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Vijay Gopalakrishnan

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since Nov 24, 2001
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Recent posts by Vijay Gopalakrishnan

I checked the SCEA5 Beta Assignment instructions again.

We will post only a pass or fail. If you fail, we will let you know which sections need improvement in order to pass so you do not have to focus on all sections with your resubmission.



As per the released SCEA 5 exam instructions,

You will need to score 71% (114/160) to pass parts 2 and 3.

. There is no passing score per section, but only a combined passing score. But SCEA Beta specified passing score per section as well as combined passing score.
http://www.sun.com/training/catalog/courses/CX-310-301A.xml
Sun Certified Enterprise Architect for the Java Platform, Enterprise Edition 5 Certified 12/15/07
I received the kit - SCBCD certificate, a label pin and a wallet size card
[ October 04, 2003: Message edited by: Vijayakumar Gopalakrishnan ]
Received SCBCD Kit from Sun today - It contains the SCBCD certificate, a label pin and a wallet size certification card. This certificate looks better than the SCJP certificate in design and look. Wallet size certification card is good since it is easy to carry and is provided by other certification vendors like IBM.
[ October 04, 2003: Message edited by: Vijayakumar Gopalakrishnan ]
You can use localhost as smtp server only if you have a SMTP server installed in your machine.
But to send mails you can use the smtp server of your company and no need to have your own.
17 years ago
JSP
I read in the posts about DnD question problem faced by lot of candidates. I took the test on 6th itself and fortunately didn't face problem with DnD and it worked fine. I believe the problem may be with the OS (Win95/98). Sun should specify the requirements for the machine to be used and prometric should make all its centers compliant with the System requirements.
Beta Exams are meant to evaluate the nature, difficulty, wording etc. of the exam questions and not the meant to be a beta testing exercise of the testing software. We can't blame Sun for this since making the test centers compliant with the requirements is the work of prometric.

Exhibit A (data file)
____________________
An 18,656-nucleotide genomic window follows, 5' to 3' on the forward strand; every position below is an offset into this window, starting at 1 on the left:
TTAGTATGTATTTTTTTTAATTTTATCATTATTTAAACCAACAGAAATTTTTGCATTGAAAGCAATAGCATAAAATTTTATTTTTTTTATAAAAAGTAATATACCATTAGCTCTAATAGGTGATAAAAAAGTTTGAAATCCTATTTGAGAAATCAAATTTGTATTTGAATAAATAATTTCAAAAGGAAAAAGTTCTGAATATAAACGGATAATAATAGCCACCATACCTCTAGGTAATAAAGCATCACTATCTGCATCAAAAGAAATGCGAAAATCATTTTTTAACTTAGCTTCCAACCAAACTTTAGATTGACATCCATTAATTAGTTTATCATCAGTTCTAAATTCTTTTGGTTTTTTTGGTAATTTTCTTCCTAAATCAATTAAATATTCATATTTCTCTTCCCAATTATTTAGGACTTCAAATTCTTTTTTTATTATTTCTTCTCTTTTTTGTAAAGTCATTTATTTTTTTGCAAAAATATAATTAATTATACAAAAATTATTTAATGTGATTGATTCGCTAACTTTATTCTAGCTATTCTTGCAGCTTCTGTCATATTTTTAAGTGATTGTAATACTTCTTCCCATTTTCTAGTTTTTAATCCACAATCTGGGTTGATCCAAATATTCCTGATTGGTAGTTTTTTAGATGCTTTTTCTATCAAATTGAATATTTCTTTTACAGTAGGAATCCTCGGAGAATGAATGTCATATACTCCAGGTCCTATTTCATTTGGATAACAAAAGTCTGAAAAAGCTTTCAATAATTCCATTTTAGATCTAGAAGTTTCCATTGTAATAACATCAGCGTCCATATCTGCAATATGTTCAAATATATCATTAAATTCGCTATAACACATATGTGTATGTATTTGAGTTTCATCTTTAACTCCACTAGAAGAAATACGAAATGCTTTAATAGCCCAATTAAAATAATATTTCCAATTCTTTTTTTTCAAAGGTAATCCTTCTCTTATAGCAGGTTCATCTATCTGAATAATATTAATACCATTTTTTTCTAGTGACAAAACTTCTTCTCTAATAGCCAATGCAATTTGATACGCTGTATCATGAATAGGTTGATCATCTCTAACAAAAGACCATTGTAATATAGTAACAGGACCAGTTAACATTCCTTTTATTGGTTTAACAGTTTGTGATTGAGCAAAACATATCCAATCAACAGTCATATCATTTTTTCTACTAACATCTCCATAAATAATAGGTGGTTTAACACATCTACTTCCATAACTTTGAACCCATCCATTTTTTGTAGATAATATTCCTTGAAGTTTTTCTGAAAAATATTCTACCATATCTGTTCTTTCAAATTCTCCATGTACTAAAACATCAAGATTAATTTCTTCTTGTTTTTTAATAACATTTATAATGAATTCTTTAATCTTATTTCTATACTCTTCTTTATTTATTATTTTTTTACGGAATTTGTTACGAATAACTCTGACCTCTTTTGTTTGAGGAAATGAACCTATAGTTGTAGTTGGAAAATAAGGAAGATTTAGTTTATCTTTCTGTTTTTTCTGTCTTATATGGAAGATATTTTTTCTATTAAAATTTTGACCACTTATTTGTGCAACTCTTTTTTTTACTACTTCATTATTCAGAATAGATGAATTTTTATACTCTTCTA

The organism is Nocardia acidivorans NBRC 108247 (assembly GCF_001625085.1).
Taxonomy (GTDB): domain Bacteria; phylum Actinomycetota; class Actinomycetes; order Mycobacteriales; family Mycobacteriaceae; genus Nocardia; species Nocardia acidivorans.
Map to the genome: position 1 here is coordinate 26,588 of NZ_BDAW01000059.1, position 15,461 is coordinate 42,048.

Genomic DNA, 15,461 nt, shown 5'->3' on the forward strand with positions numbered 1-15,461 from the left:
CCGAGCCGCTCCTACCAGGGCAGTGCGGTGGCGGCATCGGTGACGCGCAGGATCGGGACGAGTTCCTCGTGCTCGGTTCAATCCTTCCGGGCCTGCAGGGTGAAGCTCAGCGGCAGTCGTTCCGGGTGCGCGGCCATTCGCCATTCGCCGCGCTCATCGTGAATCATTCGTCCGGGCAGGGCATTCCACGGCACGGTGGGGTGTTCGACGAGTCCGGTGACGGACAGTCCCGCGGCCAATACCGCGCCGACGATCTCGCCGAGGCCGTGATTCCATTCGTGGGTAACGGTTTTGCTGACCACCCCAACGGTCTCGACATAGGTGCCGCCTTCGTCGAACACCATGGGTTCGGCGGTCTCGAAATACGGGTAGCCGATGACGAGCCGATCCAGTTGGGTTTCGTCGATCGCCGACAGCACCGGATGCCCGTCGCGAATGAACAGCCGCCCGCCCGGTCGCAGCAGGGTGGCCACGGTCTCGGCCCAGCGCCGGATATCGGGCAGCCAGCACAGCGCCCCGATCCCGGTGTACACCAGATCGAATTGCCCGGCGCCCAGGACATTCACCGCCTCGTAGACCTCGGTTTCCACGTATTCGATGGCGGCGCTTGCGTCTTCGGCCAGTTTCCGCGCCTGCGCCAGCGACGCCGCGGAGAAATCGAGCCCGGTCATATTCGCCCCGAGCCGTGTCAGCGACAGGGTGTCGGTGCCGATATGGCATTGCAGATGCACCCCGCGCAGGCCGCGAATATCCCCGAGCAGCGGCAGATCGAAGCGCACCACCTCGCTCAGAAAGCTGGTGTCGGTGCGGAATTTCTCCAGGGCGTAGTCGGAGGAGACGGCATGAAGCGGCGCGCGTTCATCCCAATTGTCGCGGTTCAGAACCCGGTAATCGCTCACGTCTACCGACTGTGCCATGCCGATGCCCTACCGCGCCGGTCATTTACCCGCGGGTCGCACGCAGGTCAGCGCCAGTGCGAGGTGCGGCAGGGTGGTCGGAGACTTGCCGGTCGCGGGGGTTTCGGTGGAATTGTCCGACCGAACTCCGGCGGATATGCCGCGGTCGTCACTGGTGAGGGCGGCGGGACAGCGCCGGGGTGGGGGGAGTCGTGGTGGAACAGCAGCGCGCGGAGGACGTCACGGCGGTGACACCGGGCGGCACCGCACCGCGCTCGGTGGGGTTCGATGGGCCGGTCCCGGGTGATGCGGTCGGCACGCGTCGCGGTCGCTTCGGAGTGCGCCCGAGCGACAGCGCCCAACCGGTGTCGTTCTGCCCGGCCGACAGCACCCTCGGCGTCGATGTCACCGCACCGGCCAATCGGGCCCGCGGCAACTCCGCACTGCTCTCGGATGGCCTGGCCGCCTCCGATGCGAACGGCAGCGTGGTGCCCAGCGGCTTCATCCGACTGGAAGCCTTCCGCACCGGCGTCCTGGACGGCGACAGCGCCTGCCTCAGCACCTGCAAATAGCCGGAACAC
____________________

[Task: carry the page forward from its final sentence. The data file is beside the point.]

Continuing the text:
EJB is a large topic to be covered in detail inside a tutorial for J2EE 1.4. Would you say EJB is important if Sun has inserted some 10 chapters from the EJB Tutorial inside this tutorial.
Also Sun has clearly named the chapter as 'New Features for EJB 2.1 Technology'. Did you ever see what is in this chapter? It begins with 'Beta Note: This chapter is intended for advanced developers who are already familiar with EJB technology. To learn the basics about EJB technology, see the 1.3 version of The J2EE Tutorial.'
Also read the 'Who Should Use This Tutorial' where you will find 'Note: With the exception of timer beans, Enterprise JavaBeans technology will be covered in the next release of the tutorial.'
With huge investments by Sun, IBM and other server providers as well as companies using EJB Technology for their applications, EJB is here to stay.
As far as multi-tier applications exist, EJB will remain as one of the prominently used middle-tier technologies.

[ June 14, 2003: Message edited by: Vijayakumar Gopalakrishnan ]
[ June 14, 2003: Message edited by: Vijayakumar Gopalakrishnan ]
Server's access log stores all the URL's requests from clients.
If you use POST, you will find a entry like,
/login.jsp
Whereas if you use GET, you will find,
/login.jsp?usr=vijay&pwd=1234
If you have Apache based web servers (IBM, Oracle and most Unix Web Servers), you will find this file named access.log in the logs directory. Some sample entries for your reference: